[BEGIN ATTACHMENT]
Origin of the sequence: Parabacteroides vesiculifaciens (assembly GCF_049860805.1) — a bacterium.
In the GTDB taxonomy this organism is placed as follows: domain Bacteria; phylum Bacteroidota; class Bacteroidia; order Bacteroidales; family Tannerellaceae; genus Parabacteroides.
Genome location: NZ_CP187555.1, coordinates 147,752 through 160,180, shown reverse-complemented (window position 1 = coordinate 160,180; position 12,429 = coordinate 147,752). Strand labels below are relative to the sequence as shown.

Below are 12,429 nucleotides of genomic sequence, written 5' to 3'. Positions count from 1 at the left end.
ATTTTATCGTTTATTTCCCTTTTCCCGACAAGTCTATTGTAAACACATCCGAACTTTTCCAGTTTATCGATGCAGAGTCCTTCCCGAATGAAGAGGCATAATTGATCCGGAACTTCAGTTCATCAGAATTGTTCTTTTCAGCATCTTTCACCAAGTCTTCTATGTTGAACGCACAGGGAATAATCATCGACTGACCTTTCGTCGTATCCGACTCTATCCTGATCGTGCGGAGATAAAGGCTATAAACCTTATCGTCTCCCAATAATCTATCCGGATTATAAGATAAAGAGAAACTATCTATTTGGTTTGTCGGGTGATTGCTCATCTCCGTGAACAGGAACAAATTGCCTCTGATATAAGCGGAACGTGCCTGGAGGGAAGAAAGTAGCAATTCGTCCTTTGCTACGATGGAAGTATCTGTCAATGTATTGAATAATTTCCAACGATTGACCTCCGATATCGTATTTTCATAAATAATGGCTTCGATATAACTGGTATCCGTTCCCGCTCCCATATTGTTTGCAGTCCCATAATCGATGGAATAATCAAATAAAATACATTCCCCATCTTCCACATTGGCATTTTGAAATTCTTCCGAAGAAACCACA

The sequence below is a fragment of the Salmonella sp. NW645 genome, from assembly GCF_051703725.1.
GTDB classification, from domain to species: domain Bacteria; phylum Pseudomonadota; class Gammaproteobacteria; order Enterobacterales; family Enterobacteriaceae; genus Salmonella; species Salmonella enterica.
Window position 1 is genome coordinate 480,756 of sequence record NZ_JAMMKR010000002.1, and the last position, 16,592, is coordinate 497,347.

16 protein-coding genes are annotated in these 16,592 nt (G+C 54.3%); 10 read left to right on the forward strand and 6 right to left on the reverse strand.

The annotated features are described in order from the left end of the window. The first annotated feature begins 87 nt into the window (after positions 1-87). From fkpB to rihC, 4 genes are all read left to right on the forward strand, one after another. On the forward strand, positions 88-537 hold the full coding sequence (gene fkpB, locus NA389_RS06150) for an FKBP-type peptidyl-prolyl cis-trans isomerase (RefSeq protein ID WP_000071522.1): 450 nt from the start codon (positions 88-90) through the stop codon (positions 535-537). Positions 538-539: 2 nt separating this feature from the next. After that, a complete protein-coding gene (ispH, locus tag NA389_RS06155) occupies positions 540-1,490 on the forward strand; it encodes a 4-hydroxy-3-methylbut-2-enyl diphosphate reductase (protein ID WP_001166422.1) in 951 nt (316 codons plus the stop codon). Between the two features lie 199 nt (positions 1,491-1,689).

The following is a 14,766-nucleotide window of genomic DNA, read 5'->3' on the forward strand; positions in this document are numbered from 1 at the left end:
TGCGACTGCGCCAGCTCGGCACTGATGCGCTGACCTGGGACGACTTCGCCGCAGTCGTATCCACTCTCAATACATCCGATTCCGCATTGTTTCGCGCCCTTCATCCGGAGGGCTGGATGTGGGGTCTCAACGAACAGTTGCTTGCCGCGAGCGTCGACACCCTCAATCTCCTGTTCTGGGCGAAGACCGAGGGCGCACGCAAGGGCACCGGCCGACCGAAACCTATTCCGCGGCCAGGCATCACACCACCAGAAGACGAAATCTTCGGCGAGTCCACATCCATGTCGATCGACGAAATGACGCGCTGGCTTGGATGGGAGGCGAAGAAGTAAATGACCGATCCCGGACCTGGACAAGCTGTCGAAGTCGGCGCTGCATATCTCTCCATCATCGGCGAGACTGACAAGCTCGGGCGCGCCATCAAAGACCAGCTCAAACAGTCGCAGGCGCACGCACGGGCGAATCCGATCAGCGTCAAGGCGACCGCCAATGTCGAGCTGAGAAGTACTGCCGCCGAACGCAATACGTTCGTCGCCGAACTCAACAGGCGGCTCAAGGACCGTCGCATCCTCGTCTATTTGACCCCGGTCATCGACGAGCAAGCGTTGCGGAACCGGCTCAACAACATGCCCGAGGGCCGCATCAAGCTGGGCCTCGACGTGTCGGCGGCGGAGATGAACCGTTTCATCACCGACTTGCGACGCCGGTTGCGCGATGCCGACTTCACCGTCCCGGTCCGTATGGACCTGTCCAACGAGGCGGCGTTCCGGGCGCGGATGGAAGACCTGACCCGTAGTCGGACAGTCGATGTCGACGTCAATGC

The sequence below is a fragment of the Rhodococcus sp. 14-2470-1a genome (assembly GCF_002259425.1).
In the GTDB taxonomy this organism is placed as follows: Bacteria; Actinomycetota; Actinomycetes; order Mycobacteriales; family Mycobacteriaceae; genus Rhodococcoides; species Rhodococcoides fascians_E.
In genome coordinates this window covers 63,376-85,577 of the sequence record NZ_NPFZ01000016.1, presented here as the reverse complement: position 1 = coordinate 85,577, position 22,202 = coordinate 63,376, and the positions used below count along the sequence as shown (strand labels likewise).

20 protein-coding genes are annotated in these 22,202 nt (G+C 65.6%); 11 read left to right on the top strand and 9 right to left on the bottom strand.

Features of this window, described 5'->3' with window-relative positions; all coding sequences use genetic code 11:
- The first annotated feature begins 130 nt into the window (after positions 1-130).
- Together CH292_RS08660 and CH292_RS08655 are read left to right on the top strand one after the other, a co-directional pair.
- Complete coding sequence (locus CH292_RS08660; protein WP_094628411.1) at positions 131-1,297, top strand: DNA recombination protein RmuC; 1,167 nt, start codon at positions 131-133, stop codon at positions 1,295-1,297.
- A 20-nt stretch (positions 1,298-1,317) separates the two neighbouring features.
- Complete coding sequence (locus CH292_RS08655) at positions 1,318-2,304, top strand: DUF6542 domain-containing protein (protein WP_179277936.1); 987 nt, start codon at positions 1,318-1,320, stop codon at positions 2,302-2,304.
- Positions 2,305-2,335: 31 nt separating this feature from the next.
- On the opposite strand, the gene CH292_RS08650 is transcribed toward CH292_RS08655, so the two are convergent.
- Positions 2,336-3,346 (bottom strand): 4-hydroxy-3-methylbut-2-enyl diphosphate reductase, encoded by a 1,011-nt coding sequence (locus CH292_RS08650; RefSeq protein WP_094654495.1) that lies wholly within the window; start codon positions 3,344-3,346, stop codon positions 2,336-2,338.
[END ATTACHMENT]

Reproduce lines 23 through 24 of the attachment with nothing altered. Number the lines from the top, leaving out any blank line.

- Positions 2,305-2,335: 31 nt separating this feature from the next.
- On the opposite strand, the gene CH292_RS08650 is transcribed toward CH292_RS08655, so the two are convergent.